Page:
As soon as someone catches you in a lie, or vice-versa, it raises red flags, let alone a bunch of questions. However serious the lie, the act constitutes a breach of trust.
You begin to ask yourself things like:
- Why couldn't the person just be sincere?
- Is he or she a chronic liar?
- What happens if more serious lies are on the horizon (e.g. cheating, stealing money, etc.)
It's better to be forthright with someone than lie and later see it blow up in your face. For example, let's say you accidentally bump into your wife's parked car while you're pulling out of the driveway. Your wife comes back from a business trip and notices a huge dent on her bumper. (Assume it left no visible damage on your car.)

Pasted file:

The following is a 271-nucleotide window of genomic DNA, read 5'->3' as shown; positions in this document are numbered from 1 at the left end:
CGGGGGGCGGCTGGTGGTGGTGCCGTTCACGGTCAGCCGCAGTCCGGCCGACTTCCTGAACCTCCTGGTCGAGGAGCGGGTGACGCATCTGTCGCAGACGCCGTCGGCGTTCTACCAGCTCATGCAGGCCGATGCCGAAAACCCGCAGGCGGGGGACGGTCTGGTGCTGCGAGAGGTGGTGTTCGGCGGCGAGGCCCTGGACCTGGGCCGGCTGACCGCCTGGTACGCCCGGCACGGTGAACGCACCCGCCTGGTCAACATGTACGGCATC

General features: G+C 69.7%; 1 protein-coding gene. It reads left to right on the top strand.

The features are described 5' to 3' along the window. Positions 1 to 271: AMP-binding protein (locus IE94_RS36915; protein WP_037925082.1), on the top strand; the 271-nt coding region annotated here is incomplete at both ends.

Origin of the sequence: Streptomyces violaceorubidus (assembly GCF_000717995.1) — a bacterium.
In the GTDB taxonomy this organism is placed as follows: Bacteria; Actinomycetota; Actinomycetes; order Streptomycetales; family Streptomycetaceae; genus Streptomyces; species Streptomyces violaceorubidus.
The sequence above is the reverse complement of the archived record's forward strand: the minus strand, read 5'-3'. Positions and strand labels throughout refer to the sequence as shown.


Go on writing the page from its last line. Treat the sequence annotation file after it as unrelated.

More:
You could be dishonest and say you have no clue as to how it happened. But once your wife puts 2 and 2 together, she may discover you to be the culprit, making her question whether she can trust you in the future.
We've all heard the saying "ignorance is bliss." Some of us think that lying is worth it if it means preventing an argument or that someone won't get hurt. But this is wrong-headed thinking. Even if the person becomes upset and needs a day or so to get over it, he or she will ultimately respect you more for it.